| Quote #7
If you want to be fully convinced of the abominations of slavery, go on a southern plantation, and call yourself a negro trader. Then there will be no concealment; and you will see and hear things that will seem to you impossible among human beings with immortal souls. (9.22)
If this book isn't enough to convince you, Linda wants you to head on down and see the horrors for themselves. (Although maybe the real question is why simple logic isn't enough to convince everyone that, you know, owning other human beings is wrong.)
| Quote #8
Pity me, and pardon me, O virtuous reader! You never knew what it is to be a slave; to be entirely unprotected by law or custom; to have the laws reduce you to the condition of a chattel, entirely subject to the will of another. (10.6)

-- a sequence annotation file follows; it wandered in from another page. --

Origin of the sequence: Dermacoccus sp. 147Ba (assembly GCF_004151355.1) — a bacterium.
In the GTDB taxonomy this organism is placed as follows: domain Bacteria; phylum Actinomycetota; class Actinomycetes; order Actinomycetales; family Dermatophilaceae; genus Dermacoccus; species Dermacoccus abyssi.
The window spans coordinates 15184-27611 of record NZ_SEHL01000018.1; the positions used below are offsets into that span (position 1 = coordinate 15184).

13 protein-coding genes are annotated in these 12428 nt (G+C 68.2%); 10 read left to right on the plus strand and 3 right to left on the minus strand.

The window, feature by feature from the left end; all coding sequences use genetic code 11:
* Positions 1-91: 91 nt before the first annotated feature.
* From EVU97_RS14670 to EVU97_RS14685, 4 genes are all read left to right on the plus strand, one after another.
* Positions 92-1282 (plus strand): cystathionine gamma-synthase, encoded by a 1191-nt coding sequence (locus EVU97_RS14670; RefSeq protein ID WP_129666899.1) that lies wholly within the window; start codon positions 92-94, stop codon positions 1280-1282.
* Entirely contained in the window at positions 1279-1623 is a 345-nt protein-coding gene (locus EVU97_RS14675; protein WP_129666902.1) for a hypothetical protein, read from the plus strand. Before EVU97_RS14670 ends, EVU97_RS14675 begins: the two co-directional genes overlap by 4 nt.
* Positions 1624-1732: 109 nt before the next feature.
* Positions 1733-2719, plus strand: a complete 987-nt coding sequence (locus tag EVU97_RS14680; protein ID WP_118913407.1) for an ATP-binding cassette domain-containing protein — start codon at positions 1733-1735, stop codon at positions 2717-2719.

Here's another appeal to the reader. Linda is trying to get her readers on her side, to see that she only behaved badly—according to their standards—to escape a worse fate.
| Quote #9
Slavery is terrible for men; but it is far more terrible for women. Superadded to the burden common to all, they have wrongs, and sufferings, and mortifications peculiarly their own. (14.6)
Much of the novel is spent showing how slavery is worse for women due to the constant threat of rape and sexual harassment.